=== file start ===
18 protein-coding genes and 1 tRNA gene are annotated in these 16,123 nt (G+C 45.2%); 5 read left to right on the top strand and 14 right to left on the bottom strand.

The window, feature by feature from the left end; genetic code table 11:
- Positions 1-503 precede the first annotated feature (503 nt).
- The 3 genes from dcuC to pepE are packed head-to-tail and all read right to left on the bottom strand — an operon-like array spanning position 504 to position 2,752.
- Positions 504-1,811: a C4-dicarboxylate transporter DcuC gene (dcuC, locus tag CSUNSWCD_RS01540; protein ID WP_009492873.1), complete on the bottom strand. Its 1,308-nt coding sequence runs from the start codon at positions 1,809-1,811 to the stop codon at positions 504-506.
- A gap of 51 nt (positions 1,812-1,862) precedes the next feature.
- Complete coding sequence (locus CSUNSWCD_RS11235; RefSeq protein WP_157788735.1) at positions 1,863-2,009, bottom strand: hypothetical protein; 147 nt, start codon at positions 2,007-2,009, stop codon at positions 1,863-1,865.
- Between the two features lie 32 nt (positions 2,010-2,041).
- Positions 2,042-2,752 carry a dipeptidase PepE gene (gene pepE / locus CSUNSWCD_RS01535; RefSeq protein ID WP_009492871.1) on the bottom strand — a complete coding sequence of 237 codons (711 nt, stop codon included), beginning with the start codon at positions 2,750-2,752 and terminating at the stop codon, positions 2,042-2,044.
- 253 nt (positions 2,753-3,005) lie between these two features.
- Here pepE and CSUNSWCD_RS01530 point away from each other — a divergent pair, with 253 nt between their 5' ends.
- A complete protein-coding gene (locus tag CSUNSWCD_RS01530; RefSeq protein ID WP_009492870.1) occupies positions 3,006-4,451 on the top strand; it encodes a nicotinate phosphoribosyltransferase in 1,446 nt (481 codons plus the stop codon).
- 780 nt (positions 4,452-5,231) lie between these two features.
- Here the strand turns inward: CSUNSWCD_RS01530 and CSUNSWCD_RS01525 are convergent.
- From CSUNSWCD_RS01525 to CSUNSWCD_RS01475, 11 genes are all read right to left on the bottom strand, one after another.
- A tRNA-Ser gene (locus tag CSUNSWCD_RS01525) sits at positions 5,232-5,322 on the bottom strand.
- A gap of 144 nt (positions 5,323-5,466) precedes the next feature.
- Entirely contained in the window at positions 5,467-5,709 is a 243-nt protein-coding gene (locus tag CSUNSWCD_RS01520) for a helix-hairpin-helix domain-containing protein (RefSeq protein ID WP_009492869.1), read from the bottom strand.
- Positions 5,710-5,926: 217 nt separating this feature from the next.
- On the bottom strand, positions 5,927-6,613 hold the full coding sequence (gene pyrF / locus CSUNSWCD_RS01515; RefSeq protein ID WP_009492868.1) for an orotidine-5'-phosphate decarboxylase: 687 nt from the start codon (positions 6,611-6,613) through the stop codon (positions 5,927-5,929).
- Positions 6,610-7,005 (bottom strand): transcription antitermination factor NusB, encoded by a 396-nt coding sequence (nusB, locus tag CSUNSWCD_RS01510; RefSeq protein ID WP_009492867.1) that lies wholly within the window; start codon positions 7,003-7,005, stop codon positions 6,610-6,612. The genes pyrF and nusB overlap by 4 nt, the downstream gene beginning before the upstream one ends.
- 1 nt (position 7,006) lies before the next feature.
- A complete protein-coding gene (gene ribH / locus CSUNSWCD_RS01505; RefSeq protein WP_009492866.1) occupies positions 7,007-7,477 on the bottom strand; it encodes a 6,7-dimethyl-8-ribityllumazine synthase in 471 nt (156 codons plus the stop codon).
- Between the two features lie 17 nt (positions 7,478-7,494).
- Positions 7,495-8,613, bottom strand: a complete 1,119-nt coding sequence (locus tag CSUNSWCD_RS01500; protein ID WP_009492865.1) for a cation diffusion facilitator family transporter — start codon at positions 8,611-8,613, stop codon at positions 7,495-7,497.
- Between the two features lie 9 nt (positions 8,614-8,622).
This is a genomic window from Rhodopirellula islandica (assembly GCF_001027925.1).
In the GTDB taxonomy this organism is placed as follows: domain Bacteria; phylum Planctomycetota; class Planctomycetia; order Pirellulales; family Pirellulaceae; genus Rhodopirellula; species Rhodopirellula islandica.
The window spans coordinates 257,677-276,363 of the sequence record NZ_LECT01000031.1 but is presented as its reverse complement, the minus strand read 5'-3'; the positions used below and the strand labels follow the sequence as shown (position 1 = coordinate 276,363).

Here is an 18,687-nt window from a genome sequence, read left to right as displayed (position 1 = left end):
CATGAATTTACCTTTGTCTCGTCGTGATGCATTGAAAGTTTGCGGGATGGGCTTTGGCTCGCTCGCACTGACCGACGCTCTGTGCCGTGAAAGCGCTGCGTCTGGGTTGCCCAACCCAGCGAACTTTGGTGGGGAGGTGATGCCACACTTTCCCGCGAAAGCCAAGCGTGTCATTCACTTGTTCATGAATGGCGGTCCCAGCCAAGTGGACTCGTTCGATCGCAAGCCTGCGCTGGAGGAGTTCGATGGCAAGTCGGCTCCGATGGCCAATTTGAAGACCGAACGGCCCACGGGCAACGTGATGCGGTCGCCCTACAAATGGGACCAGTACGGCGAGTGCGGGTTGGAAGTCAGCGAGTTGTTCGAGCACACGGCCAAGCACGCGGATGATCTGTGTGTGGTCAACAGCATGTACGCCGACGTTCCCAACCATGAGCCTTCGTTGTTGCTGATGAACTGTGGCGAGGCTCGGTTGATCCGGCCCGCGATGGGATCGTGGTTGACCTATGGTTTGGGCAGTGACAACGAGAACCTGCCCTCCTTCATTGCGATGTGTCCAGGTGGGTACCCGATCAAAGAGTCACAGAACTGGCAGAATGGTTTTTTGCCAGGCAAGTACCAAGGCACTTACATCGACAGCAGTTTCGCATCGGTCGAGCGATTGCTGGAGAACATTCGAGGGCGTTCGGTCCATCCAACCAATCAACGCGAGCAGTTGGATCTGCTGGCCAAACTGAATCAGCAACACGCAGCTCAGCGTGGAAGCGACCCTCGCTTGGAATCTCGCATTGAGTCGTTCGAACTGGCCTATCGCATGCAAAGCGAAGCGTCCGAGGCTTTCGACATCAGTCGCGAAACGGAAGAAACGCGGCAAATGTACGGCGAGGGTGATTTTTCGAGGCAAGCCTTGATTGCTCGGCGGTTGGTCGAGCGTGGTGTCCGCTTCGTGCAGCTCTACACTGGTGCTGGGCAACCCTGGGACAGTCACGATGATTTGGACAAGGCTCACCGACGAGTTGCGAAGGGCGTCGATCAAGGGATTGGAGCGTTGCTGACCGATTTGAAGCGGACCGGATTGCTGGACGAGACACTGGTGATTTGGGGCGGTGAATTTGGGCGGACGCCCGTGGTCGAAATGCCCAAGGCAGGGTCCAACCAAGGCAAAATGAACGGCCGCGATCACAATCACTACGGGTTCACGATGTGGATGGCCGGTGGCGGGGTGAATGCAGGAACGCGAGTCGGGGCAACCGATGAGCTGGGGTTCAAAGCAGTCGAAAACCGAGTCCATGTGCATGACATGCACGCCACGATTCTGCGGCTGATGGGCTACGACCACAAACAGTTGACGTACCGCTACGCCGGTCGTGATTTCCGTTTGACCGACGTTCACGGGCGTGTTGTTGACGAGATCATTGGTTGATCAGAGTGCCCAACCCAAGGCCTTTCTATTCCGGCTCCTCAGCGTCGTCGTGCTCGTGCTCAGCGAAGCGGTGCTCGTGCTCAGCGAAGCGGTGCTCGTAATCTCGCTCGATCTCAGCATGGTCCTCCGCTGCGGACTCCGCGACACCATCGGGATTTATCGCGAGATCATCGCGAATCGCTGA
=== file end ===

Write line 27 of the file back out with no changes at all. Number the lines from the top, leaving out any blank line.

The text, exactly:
This is a genomic window from Rhodopirellula islandica (assembly GCF_001027925.1).